When she was a child, her granny knew that Livia Belane had a special destiny to fulfill and tattooed symbols of the Light onto her head to protect her. Olivia was heartbroken when her father committed suicide and recalls nothing about the fire that killed her mom and brother. Somehow she escaped unscathed, but whispered gossip claims she set the inferno. She ended up in a psycho facility and when she was released at night she dreams of a demon, of whom she paints while she sleeps.
Her paintings contain the ugliest demon ever; she calls him Pig Face. Although Livia is a loner, people want to befriend her through her countless reincarnations. They inform her she is a Soul Hunter, a person who sends demons back to the hells they came from. She meets a man and is prepared for hot sex, but instead he tortures and rapes Livia. Ian, who loves Livia and has through several lifetimes, takes over the body of her rapist who was the demon Pig Face; like Ian, Pig Face has made it through several of her reincarnations killing both of them each time. However, this time is different as Livia and Ian must defeat Pig Face whose power keeps increasing with each of their deaths and soon will be too strong for them to stop his takeover of Asheville; eventually North Carolina, the USA, and the earth will follow.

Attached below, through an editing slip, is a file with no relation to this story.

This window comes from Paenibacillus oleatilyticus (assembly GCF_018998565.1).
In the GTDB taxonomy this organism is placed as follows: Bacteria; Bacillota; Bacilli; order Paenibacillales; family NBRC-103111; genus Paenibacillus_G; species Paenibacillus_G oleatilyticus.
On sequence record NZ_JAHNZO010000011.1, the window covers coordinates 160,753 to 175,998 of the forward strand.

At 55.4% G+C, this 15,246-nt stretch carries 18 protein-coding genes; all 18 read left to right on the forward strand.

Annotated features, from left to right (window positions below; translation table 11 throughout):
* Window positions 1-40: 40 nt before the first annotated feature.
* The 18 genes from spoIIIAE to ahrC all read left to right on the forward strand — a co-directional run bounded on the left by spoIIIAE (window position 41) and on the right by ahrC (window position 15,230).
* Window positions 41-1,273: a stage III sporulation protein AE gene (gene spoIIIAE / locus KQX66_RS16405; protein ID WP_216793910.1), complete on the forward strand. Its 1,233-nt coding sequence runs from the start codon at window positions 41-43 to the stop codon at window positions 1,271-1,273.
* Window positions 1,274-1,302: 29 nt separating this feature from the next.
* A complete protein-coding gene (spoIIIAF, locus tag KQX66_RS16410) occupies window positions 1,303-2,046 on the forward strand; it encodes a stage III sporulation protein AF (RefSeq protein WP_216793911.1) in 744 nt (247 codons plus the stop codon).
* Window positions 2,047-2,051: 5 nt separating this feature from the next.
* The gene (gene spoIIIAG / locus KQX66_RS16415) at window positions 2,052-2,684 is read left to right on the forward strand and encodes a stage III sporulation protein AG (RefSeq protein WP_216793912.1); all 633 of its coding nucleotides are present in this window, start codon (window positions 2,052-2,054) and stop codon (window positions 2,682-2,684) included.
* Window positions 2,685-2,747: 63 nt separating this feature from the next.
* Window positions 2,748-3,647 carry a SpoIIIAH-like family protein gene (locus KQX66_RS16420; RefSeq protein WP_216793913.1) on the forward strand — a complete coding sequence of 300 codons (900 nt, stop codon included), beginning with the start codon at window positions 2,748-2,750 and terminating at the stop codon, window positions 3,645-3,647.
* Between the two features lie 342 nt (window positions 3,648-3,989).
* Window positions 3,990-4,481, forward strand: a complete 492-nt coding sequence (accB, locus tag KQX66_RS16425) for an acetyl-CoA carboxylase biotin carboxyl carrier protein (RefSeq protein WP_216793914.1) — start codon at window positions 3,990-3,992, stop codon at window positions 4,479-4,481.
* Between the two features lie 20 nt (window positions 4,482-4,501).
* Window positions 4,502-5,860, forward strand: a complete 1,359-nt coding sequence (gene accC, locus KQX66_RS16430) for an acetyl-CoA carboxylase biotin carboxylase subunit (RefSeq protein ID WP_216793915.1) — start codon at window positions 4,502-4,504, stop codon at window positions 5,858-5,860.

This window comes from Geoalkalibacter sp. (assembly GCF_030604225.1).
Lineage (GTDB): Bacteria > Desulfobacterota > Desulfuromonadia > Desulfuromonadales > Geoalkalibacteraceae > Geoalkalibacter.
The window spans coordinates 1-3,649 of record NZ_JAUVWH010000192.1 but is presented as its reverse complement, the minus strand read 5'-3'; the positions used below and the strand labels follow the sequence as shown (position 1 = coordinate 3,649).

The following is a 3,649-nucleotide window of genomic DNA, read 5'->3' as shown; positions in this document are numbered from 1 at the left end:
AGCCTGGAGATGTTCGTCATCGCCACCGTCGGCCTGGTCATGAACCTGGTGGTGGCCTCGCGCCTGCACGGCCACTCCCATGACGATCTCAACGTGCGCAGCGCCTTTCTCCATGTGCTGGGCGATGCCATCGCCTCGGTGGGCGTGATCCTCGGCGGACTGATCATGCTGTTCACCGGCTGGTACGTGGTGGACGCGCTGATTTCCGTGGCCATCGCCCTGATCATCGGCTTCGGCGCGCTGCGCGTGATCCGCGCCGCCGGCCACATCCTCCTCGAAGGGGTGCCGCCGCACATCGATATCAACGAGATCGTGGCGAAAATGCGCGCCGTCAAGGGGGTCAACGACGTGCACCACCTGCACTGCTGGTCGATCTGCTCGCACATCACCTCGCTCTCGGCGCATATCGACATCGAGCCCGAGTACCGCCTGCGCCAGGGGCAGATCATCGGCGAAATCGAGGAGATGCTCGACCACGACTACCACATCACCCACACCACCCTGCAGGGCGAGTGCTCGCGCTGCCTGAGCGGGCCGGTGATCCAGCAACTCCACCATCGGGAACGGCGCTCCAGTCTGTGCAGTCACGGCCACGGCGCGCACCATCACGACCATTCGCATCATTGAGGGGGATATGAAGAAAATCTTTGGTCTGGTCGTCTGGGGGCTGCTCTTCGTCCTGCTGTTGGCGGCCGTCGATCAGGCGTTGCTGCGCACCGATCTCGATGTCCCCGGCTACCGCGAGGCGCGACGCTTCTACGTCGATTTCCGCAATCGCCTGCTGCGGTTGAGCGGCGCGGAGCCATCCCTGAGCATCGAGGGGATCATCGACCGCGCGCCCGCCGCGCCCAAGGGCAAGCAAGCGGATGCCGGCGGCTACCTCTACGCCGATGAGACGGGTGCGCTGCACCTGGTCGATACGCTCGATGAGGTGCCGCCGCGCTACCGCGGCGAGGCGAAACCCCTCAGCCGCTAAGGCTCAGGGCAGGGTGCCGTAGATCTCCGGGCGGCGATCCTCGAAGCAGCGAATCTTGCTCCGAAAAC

Deborah Smith, writing as Leigh Bridger, has authored an exciting unique urban fantasy that is an amalgam of reincarnation, demonic-angelic warfare, and special people with skills to see and fight evil beings. Livia changes from a reactive frightened person into a bold individual accepting Ian's help even though every time she looks at his face, she stares at her rapist. The love these two souls share gives them hope that they will overcome Pig Face, but he thirsts for vengeance too for what they did in a previous life a long time ago without understanding the consequences which fueled the demon's rage.
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Posted April 30, 2011
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Posted November 3, 2009
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Posted August 26, 2011